Locke discusses demonstrative science

Locke discusses demonstrative science.

According to his hypothesis, all that can be seen, felt, and understood is a sign of an existence. Thus, it is from this premise that he argue that God exist. He argues that the fact that human being exist is evidence enough of the existence of an omnipotent, omnibenevolent and omniscient being (“A Guide to Locke’s”). Therefore, God is behind the existence of man and all other animals within the universe. God created the universe so that we can dwell in its beauty. I agree with Locke argument of demonstrative knowledge in explaining our reasoning capacity. For instance, the mere chance that human exist is not a matter of coincidence, but rather a show of an existence of a superior being responsible for human life. Nevertheless, Locke hypothesis is criticized for lack of empirical evidence to support his argument. He only relies on the formation of ideas formed out of our thought process.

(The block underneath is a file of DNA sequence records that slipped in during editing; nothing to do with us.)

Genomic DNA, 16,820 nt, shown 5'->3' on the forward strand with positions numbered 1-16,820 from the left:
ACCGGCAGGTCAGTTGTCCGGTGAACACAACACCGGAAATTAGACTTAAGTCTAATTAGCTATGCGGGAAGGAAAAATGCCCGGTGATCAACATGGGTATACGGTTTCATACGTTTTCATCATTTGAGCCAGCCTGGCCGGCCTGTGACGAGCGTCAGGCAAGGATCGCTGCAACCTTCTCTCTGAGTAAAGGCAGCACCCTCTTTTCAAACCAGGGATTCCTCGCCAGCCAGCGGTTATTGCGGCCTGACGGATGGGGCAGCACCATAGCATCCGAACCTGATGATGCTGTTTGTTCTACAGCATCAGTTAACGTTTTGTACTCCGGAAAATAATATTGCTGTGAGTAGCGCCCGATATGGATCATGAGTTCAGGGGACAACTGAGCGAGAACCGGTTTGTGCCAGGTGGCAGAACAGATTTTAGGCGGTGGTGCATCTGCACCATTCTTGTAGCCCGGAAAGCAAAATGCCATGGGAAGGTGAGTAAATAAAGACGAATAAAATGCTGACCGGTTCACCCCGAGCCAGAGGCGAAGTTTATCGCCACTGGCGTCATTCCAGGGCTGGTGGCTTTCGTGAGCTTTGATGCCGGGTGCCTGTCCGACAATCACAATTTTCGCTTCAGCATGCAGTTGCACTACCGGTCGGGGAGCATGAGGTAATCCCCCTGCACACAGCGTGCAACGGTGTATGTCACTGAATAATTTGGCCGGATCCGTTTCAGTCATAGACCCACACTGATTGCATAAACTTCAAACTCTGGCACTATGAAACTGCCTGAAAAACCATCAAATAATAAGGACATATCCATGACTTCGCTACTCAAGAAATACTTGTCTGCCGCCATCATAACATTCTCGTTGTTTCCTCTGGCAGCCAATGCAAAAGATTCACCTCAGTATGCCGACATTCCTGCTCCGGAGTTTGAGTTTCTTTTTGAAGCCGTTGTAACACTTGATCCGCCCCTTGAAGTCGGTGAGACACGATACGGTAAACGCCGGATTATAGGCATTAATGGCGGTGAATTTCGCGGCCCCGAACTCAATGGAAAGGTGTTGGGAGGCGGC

David Hume was against inductive reasoning. According to Hume, inductive reasoning leads to generalization (“Hume: Empiricist”). This is not acceptable in science and that why Hume warn against it uses in reasoning. For this reason, it is not right to argue that the ‘sun will rise tomorrow’ because it has risen in prior days. Such an argument is invalid. To solve the problem of inductive reasoning, Hume we can make a valid argument by introducing premises that our arguments are true. For example, we can say ‘if the sun came on Saturday and Sunday and Monday, then it will rise up tomorrow.’ However, Hume argument is misleading because the matter of facts provides a concrete evidence to cause and effect. This means that, if it has been raining in the past, there is a high degree of the occurrence of rain in the future.

 

Works cited

“A Guide to Locke’s Essay.” Philosophy pages. 12 Nov. 2011. Web. 2 Nov. 2015.

“Hume: Empiricist Naturalism.” Philosophy pages. 12 Nov. 2011. Web. 2 Nov. 2015.

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